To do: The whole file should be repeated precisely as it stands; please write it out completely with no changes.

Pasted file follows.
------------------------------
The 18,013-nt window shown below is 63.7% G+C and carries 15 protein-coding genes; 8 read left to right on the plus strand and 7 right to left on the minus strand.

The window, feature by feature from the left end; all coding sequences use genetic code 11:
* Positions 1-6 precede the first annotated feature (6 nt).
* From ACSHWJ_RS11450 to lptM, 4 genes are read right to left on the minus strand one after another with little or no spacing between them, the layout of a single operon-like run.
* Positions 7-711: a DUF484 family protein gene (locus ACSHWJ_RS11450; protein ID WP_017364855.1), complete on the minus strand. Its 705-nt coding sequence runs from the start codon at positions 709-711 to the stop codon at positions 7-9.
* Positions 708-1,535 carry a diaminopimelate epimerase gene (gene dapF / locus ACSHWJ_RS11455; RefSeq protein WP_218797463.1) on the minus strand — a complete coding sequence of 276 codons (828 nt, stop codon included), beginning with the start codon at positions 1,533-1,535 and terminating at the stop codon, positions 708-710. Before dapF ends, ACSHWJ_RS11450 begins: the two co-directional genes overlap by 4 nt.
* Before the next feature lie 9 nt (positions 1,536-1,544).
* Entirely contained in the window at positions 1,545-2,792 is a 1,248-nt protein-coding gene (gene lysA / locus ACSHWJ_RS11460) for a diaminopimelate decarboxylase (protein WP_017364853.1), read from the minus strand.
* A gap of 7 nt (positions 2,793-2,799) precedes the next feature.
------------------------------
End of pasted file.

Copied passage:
The 18,013-nt window shown below is 63.7% G+C and carries 15 protein-coding genes; 8 read left to right on the plus strand and 7 right to left on the minus strand.

The window, feature by feature from the left end; all coding sequences use genetic code 11:
* Positions 1-6 precede the first annotated feature (6 nt).
* From ACSHWJ_RS11450 to lptM, 4 genes are read right to left on the minus strand one after another with little or no spacing between them, the layout of a single operon-like run.
* Positions 7-711: a DUF484 family protein gene (locus ACSHWJ_RS11450; protein ID WP_017364855.1), complete on the minus strand. Its 705-nt coding sequence runs from the start codon at positions 709-711 to the stop codon at positions 7-9.
* Positions 708-1,535 carry a diaminopimelate epimerase gene (gene dapF / locus ACSHWJ_RS11455; RefSeq protein WP_218797463.1) on the minus strand — a complete coding sequence of 276 codons (828 nt, stop codon included), beginning with the start codon at positions 1,533-1,535 and terminating at the stop codon, positions 708-710. Before dapF ends, ACSHWJ_RS11450 begins: the two co-directional genes overlap by 4 nt.
* Before the next feature lie 9 nt (positions 1,536-1,544).
* Entirely contained in the window at positions 1,545-2,792 is a 1,248-nt protein-coding gene (gene lysA / locus ACSHWJ_RS11460) for a diaminopimelate decarboxylase (protein WP_017364853.1), read from the minus strand.
* A gap of 7 nt (positions 2,793-2,799) precedes the next feature.